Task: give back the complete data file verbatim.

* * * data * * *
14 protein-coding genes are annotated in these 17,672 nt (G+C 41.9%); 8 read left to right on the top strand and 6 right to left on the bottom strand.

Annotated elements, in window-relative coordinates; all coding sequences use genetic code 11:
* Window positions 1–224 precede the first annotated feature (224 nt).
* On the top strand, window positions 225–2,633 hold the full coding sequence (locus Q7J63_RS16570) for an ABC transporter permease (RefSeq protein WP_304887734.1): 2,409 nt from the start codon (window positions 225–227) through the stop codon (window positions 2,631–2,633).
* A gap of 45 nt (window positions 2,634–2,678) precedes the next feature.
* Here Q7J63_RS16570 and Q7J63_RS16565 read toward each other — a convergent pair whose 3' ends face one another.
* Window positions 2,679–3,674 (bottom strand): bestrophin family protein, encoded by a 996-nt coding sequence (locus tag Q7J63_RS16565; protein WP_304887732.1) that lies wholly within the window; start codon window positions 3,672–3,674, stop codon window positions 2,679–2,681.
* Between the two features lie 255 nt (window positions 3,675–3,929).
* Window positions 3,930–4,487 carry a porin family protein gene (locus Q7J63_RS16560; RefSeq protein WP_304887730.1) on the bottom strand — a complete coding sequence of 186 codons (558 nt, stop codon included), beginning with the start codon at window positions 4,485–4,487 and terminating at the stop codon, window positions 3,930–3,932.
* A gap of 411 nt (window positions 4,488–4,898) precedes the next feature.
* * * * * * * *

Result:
14 protein-coding genes are annotated in these 17,672 nt (G+C 41.9%); 8 read left to right on the top strand and 6 right to left on the bottom strand.

Annotated elements, in window-relative coordinates; all coding sequences use genetic code 11:
* Window positions 1–224 precede the first annotated feature (224 nt).
* On the top strand, window positions 225–2,633 hold the full coding sequence (locus Q7J63_RS16570) for an ABC transporter permease (RefSeq protein WP_304887734.1): 2,409 nt from the start codon (window positions 225–227) through the stop codon (window positions 2,631–2,633).
* A gap of 45 nt (window positions 2,634–2,678) precedes the next feature.
* Here Q7J63_RS16570 and Q7J63_RS16565 read toward each other — a convergent pair whose 3' ends face one another.
* Window positions 2,679–3,674 (bottom strand): bestrophin family protein, encoded by a 996-nt coding sequence (locus tag Q7J63_RS16565; protein WP_304887732.1) that lies wholly within the window; start codon window positions 3,672–3,674, stop codon window positions 2,679–2,681.
* Between the two features lie 255 nt (window positions 3,675–3,929).
* Window positions 3,930–4,487 carry a porin family protein gene (locus Q7J63_RS16560; RefSeq protein WP_304887730.1) on the bottom strand — a complete coding sequence of 186 codons (558 nt, stop codon included), beginning with the start codon at window positions 4,485–4,487 and terminating at the stop codon, window positions 3,930–3,932.
* A gap of 411 nt (window positions 4,488–4,898) precedes the next feature.